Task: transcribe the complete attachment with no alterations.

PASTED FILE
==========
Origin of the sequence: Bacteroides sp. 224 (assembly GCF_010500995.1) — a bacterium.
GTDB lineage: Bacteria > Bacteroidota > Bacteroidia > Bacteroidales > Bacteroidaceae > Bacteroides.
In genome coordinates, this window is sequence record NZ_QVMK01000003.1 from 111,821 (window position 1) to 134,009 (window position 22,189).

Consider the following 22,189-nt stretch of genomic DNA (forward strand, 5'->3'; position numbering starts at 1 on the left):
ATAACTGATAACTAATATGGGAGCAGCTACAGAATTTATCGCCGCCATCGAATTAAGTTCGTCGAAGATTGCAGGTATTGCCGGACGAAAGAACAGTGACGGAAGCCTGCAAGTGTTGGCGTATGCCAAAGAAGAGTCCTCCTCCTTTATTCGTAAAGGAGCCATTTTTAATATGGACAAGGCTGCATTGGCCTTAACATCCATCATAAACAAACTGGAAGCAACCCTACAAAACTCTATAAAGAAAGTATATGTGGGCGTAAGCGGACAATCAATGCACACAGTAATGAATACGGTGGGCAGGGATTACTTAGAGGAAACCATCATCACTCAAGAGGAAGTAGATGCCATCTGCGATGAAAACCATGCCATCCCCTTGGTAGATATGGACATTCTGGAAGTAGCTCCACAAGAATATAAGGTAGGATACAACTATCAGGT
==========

Origin of the sequence: Bacteroides sp. 224 (assembly GCF_010500995.1) — a bacterium.
GTDB lineage: Bacteria > Bacteroidota > Bacteroidia > Bacteroidales > Bacteroidaceae > Bacteroides.
In genome coordinates, this window is sequence record NZ_QVMK01000003.1 from 111,821 (window position 1) to 134,009 (window position 22,189).

Consider the following 22,189-nt stretch of genomic DNA (forward strand, 5'->3'; position numbering starts at 1 on the left):
ATAACTGATAACTAATATGGGAGCAGCTACAGAATTTATCGCCGCCATCGAATTAAGTTCGTCGAAGATTGCAGGTATTGCCGGACGAAAGAACAGTGACGGAAGCCTGCAAGTGTTGGCGTATGCCAAAGAAGAGTCCTCCTCCTTTATTCGTAAAGGAGCCATTTTTAATATGGACAAGGCTGCATTGGCCTTAACATCCATCATAAACAAACTGGAAGCAACCCTACAAAACTCTATAAAGAAAGTATATGTGGGCGTAAGCGGACAATCAATGCACACAGTAATGAATACGGTGGGCAGGGATTACTTAGAGGAAACCATCATCACTCAAGAGGAAGTAGATGCCATCTGCGATGAAAACCATGCCATCCCCTTGGTAGATATGGACATTCTGGAAGTAGCTCCACAAGAATATAAGGTAGGATACAACTATCAGGT